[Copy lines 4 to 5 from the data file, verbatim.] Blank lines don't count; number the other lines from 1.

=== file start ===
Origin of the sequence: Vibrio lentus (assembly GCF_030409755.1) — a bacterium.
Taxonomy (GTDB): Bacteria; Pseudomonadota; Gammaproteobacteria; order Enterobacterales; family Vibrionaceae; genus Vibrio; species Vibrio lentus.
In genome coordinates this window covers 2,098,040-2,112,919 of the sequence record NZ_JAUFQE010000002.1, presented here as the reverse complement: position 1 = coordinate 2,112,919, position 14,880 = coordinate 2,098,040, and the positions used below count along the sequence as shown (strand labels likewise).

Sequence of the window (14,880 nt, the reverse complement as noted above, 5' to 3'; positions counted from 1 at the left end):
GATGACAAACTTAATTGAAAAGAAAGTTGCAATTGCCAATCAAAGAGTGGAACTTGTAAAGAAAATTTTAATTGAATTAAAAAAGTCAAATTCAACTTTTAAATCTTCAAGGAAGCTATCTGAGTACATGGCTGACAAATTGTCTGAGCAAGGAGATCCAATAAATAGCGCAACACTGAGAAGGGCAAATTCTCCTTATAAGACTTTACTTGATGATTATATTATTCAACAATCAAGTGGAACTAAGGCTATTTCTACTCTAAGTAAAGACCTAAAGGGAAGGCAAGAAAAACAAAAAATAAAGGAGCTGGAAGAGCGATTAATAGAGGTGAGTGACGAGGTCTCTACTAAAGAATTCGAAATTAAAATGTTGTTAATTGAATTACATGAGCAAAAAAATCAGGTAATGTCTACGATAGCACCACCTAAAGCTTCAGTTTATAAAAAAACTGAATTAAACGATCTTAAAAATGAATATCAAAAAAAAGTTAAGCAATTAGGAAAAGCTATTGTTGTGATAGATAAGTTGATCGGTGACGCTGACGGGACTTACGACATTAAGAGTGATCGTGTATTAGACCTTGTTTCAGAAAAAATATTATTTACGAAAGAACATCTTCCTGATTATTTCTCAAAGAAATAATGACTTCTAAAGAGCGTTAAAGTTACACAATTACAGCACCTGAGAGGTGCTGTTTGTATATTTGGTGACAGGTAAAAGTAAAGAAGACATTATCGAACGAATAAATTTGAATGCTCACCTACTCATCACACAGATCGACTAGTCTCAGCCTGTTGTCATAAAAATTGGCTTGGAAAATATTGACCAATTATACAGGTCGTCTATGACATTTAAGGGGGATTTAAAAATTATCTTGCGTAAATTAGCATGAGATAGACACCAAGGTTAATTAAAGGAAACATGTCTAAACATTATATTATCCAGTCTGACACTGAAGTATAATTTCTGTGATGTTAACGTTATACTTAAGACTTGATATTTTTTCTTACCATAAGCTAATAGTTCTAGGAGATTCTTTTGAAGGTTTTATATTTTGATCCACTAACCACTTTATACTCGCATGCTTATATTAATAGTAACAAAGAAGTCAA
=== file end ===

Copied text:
Sequence of the window (14,880 nt, the reverse complement as noted above, 5' to 3'; positions counted from 1 at the left end):
GATGACAAACTTAATTGAAAAGAAAGTTGCAATTGCCAATCAAAGAGTGGAACTTGTAAAGAAAATTTTAATTGAATTAAAAAAGTCAAATTCAACTTTTAAATCTTCAAGGAAGCTATCTGAGTACATGGCTGACAAATTGTCTGAGCAAGGAGATCCAATAAATAGCGCAACACTGAGAAGGGCAAATTCTCCTTATAAGACTTTACTTGATGATTATATTATTCAACAATCAAGTGGAACTAAGGCTATTTCTACTCTAAGTAAAGACCTAAAGGGAAGGCAAGAAAAACAAAAAATAAAGGAGCTGGAAGAGCGATTAATAGAGGTGAGTGACGAGGTCTCTACTAAAGAATTCGAAATTAAAATGTTGTTAATTGAATTACATGAGCAAAAAAATCAGGTAATGTCTACGATAGCACCACCTAAAGCTTCAGTTTATAAAAAAACTGAATTAAACGATCTTAAAAATGAATATCAAAAAAAAGTTAAGCAATTAGGAAAAGCTATTGTTGTGATAGATAAGTTGATCGGTGACGCTGACGGGACTTACGACATTAAGAGTGATCGTGTATTAGACCTTGTTTCAGAAAAAATATTATTTACGAAAGAACATCTTCCTGATTATTTCTCAAAGAAATAATGACTTCTAAAGAGCGTTAAAGTTACACAATTACAGCACCTGAGAGGTGCTGTTTGTATATTTGGTGACAGGTAAAAGTAAAGAAGACATTATCGAACGAATAAATTTGAATGCTCACCTACTCATCACACAGATCGACTAGTCTCAGCCTGTTGTCATAAAAATTGGCTTGGAAAATATTGACCAATTATACAGGTCGTCTATGACATTTAAGGGGGATTTAAAAATTATCTTGCGTAAATTAGCATGAGATAGACACCAAGGTTAATTAAAGGAAACATGTCTAAACATTATATTATCCAGTCTGACACTGAAGTATAATTTCTGTGATGTTAACGTTATACTTAAGACTTGATATTTTTTCTTACCATAAGCTAATAGTTCTAGGAGATTCTTTTGAAGGTTTTATATTTTGATCCACTAACCACTTTATACTCGCATGCTTATATTAATAGTAACAAAGAAGTCAA